Wanton wontons. Would you trust an attorney who deliberately skipped out without paying for her soup at the local Peking Dragon restaurant? What is moral turpitude? Is it like pornography? Would you know it when you see it?
Many years ago, in an effort to streamline the process, California adopted a statutory means of handling attorneys charged with a crime and the Business and Professions Code was amended to allow for swifter handling of disciplinary proceedings that arise because of a criminal act of an attorney. Generally speaking, the State Bar is loosely monitoring every criminal proceeding in California (and other states when notified) where the defendant is a lawyer. Every prosecuting agency (district attorney, city attorney, assistant attorney general, etc.) is required to notify the State Bar when their office files a criminal charge against an attorney, or as soon as it’s learned that the defendant is an attorney. Also, every court has a clerk and one of the duties of a court clerk became to report to the State Bar within 48 hours after an attorney is convicted of a crime. If the crime is one that involves moral turpitude, the statutes governing attorney discipline provide that the attorney shall be disbarred or suspended.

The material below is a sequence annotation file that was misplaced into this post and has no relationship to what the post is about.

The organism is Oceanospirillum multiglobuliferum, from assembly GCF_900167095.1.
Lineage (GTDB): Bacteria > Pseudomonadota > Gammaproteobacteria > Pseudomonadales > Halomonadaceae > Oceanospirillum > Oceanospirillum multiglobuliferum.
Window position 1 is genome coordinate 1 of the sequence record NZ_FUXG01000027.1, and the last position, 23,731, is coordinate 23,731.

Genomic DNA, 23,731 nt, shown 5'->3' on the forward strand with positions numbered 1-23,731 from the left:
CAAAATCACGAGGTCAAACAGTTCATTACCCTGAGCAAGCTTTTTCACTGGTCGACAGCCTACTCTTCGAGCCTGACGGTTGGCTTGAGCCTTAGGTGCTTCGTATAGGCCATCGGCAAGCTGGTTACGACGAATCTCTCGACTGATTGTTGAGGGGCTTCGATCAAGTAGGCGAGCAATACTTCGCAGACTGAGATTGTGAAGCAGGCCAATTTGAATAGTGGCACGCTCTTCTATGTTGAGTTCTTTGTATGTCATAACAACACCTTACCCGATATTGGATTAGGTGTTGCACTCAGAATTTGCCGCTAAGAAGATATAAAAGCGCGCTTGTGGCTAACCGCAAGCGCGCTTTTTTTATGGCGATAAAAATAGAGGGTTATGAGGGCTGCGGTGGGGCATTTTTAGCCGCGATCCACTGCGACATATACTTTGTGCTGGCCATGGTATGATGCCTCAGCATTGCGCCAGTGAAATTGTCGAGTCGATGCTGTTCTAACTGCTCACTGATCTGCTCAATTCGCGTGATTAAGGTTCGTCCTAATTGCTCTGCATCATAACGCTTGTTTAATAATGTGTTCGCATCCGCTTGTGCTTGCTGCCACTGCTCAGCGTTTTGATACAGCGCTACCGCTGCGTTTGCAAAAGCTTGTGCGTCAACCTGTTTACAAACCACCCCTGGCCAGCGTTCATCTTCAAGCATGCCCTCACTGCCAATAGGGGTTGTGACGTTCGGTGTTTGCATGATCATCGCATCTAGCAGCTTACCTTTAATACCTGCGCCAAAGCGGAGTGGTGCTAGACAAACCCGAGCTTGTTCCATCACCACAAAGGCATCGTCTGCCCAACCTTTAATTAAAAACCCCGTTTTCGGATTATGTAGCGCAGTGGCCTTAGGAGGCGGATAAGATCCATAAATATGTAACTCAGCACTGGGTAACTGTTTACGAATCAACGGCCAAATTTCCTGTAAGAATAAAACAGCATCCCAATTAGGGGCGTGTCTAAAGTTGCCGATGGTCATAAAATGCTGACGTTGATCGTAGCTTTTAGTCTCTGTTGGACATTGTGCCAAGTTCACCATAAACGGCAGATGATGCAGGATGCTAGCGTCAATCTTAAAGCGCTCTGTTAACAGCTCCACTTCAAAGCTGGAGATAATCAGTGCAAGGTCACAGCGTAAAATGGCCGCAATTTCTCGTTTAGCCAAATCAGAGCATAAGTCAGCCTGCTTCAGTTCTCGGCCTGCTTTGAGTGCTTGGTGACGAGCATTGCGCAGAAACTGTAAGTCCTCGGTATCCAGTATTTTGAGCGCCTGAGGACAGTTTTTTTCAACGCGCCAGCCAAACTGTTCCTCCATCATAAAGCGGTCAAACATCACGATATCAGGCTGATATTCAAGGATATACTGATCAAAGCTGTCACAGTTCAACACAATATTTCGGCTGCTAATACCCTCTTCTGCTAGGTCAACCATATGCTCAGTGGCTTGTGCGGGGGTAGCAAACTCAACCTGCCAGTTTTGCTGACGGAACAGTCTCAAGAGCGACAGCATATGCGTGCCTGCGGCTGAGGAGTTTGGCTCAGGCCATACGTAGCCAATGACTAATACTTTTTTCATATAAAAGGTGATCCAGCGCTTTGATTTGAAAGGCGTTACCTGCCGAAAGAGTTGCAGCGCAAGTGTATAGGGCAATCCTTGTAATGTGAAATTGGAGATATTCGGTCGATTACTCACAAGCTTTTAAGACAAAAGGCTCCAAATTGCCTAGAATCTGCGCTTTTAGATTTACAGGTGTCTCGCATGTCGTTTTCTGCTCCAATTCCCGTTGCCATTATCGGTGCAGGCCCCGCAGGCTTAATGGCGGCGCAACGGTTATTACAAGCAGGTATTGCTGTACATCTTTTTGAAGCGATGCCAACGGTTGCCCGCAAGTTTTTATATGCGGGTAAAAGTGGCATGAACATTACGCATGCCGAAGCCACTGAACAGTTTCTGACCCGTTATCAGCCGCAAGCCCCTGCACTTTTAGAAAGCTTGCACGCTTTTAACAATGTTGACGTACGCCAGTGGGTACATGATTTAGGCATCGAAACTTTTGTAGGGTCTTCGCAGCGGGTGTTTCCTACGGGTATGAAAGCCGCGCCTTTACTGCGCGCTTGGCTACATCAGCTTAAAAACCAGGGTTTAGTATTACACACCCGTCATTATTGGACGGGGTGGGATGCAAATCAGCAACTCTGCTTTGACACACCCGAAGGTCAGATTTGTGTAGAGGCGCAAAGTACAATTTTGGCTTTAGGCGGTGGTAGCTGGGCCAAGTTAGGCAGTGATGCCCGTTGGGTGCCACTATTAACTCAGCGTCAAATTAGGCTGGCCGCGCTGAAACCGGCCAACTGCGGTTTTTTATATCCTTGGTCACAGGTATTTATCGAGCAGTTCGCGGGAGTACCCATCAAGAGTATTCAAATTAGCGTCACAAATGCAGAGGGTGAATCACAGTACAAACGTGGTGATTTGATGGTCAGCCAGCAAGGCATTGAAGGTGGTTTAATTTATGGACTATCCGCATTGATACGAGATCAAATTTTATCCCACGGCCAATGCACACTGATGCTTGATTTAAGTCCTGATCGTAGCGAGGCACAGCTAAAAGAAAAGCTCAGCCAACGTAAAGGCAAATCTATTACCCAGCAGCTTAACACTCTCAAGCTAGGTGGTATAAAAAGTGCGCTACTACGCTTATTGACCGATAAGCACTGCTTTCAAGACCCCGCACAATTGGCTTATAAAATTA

So besides being a Harlequin romance paperback plot requirement, what is moral turpitude? In attorney disciplinary proceedings it usually is described as a “wanton disregard of the duties owed to another”; an “act of baseness, vileness or depravity in the private and social duties which a man [or woman] owes to his [or her] fellow [individuals], or to society in general, contrary to the accepted and customary rule of right and duty between man and man” … “not a concept that can be described with precision”. That definition usually is reduced to any dishonest or immoral act. So crimes like theft or ones involving lying or cheating are generally viewed as ones involving moral turpitude, just like murder or gross mayhem can generally be agreed to violate that “customary rule of right and duty”.
It’s the cases where state of mind is not obvious and moral turpitude is not readily apparent that may still require a hearing to be held to determine whether the facts and circumstances surrounding the crime involve moral turpitude or other misconduct warranting discipline.
Mara J. Mamet